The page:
On April 26th, Dropbox Open, the company’s first ever European user event took place in London. Showcasing the latest thinking from European business and technology leaders – companies like News Corp., Channel 4, Expedia, Fritz Hansen and Lagardère Active – the event saw one message stand out: User adoption is at the heart of everything, from collaboration and innovation to security and ROI.
As Michael Cook, head of transformation for the infrastructure alliance at Thames Water says: “Human beings are the best way to make things happen. Introducing the cloud into that environment encourages engagement… and what it really does is it helps humans to be better.”
So as businesses get to grips with the complete digital transformation of the workplace, terms like “bottom up” and “top down” are becoming irrelevant. Change is driven by the user, at every level, and in every job role.
It’s a point that’s perhaps best demonstrated by the meteoric rise, and fall, in the importance of the chief digital officer. The task of nurturing corporates into digital trailblazers out-grew the CDO almost as fast as the role emerged. And that holds an important lesson for C-level executives everywhere: digital transformation is bigger than any one exec.
As one CDO recently quipped in an interview with the FT, “you don’t go into a newspaper and ask to see the chief paper officer”, and so it is with all firms that aspire to be productive, collaborative, and innovative. Digital challenges are for the C-suite at large, and no CxO can afford to take their finger off the pulse.
Digital workflows are just workflows: Workflows are changing as users start to take charge and work the way they want. Even so, we still apparently spend 28% of the average work week just on email, much of that time uploading and downloading files and filling hard drives full of different versions of the same document. Digital workflows are not just shorter and more efficient, but they drive productivity improvements among the workforce too. In fact, a McKinsey study found that more connected organisations are up to 25% more productive. It’s time to embrace and foster new workflows as they emerge.
Security is only as strong as user adoption: Keeping data secure is one of the biggest ongoing challenges for technology leaders. But building a digital Fort Knox of company-mandated applications only works if your employees actually use them. In reality, employees will use the tools that they know and trust. And when it comes to popular cloud services, the biggest security risk is not the services themselves—which are at least as secure as on-premise systems—but whether companies ensure that those services are being used appropriately. Gartner estimates that by 2020, 95% of cloud security failures will originate with customers. When enterprises formally embrace popular, established cloud-based tools in the working environment—and put the corresponding security controls in place—it brings user activity into the open and gives CIOs the control they need. After all, you can only control what you can see.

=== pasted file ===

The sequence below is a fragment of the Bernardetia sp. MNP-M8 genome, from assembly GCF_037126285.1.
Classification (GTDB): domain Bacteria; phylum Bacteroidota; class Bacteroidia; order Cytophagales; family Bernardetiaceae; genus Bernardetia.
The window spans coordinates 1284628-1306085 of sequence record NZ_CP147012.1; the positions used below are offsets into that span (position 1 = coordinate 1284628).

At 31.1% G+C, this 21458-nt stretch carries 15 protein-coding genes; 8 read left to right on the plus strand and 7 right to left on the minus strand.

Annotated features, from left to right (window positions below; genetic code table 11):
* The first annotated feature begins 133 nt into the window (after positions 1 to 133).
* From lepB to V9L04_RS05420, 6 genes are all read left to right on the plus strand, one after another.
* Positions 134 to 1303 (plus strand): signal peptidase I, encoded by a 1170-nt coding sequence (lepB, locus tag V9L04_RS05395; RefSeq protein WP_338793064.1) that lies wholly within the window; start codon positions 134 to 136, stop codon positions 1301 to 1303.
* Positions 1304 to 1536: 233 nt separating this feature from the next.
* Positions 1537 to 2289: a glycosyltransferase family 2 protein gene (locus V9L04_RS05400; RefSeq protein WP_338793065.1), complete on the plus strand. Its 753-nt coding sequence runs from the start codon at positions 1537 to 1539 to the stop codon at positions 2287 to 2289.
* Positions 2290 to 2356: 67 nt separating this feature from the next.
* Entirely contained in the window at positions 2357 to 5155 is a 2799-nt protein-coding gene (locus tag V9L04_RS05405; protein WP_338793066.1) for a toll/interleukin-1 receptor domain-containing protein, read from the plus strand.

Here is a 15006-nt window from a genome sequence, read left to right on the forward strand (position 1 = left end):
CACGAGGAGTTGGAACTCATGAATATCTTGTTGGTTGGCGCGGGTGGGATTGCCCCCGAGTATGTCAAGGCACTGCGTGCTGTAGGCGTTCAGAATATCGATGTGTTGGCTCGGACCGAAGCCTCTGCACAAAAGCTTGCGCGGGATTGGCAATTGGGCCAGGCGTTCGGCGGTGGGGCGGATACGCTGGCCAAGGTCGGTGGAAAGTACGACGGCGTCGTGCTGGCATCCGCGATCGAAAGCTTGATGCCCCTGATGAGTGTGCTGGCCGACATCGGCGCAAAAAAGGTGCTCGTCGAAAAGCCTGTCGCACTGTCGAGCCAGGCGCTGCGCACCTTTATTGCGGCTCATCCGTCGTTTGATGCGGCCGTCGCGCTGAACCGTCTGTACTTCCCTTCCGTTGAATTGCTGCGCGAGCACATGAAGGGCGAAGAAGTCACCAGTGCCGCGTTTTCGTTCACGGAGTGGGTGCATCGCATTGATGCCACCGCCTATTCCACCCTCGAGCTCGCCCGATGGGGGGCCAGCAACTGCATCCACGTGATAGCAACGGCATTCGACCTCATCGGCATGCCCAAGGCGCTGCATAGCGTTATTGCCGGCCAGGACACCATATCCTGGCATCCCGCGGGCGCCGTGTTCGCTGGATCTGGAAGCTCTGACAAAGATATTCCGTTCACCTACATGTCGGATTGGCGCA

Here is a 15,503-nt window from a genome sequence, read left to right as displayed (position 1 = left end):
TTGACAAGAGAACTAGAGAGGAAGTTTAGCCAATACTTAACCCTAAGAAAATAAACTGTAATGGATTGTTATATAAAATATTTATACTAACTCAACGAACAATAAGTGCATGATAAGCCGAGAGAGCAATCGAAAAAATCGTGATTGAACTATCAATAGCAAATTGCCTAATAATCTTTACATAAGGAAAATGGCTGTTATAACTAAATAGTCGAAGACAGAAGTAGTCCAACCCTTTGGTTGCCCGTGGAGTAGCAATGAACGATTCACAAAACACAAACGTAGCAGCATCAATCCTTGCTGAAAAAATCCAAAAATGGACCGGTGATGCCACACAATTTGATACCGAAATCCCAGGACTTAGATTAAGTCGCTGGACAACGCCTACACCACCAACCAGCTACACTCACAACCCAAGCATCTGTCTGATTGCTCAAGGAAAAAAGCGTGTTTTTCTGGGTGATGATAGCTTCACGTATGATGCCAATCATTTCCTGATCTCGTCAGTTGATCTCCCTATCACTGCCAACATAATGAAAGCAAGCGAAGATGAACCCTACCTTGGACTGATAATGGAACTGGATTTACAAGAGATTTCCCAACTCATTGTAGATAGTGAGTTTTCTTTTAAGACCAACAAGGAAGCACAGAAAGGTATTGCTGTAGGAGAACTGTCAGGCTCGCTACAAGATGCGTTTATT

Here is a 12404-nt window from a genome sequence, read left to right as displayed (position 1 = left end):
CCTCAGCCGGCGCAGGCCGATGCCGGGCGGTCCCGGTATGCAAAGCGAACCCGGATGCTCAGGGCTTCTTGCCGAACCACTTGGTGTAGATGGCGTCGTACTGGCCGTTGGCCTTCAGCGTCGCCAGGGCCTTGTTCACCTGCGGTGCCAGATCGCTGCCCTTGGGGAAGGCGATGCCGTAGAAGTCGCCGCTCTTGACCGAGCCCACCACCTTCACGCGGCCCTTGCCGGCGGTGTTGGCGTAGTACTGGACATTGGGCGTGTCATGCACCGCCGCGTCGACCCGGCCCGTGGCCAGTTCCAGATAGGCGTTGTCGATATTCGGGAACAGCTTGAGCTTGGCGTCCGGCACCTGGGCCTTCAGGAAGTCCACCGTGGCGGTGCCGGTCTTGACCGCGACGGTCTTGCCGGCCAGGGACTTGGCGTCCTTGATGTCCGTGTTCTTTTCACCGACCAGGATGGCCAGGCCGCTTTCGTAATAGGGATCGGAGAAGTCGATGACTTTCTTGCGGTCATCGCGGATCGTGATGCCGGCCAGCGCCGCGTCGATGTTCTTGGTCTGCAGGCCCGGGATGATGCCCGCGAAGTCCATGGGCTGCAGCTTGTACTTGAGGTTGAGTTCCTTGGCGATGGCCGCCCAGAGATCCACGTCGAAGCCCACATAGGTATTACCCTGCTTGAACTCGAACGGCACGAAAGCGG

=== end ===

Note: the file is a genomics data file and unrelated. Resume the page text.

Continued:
Collaboration is democratic: The dream of collaboration is often just that – a dream. Two fifths (39%) of employees say people in their organisation don’t collaborate enough, and 96% of execs place lack of collaboration and poor communication at the heart of workplace failures. Shelfware is testament to this issue. This is because organisations often see technology as the solution and try to change behaviour afterwards, but adoption is the key to collaborative success. Amongst millennials, half (49%) support the use of social tools in collaboration, and are already using them, whether officially sanctioned or not. Instead of fighting it, organisations will reap huge rewards by focusing on user adoption to drive lasting change that the workforce has already bought in to. Collaboration empowers people to be more productive and empowers organisations to be smarter.
The users have taken charge: IT policy is now being driven from the bottom up. Research by Queens University of Charlotte shows that young workers are so attached to their working practices that even if unsupported by their company, 40% would fork out their own money to pay for familiar tools that increase their efficiency, and make their lives easier. Today, the cost of denying them their tools is measured not just in productivity, but in security and collaborative potential. Leaders who enable progress by swimming with the tide will gain all the advantages of digital transformation, without having to fight the adoption battle in vain.
Technology leaders have superhero potential: Bottom-up technology change can solve the adoption, collaboration, security and productivity challenges, all at once. And that’s great news for technology leaders. Positions like the CIO are morphing as they change their approach and, perhaps more importantly, their image. Where once gatekeepers existed, policing the company’s use of IT and picking up the blame when shadow IT went wrong, a new role now exists. Enter the IT superhero: rebranding technology leadership and delivering the solutions employees know and like, to the problems they face every day. In doing so, technologists are turning scatter-gun user adoption into business-wide collaboration, without new tools, training or policy. Enabling is the new disabling.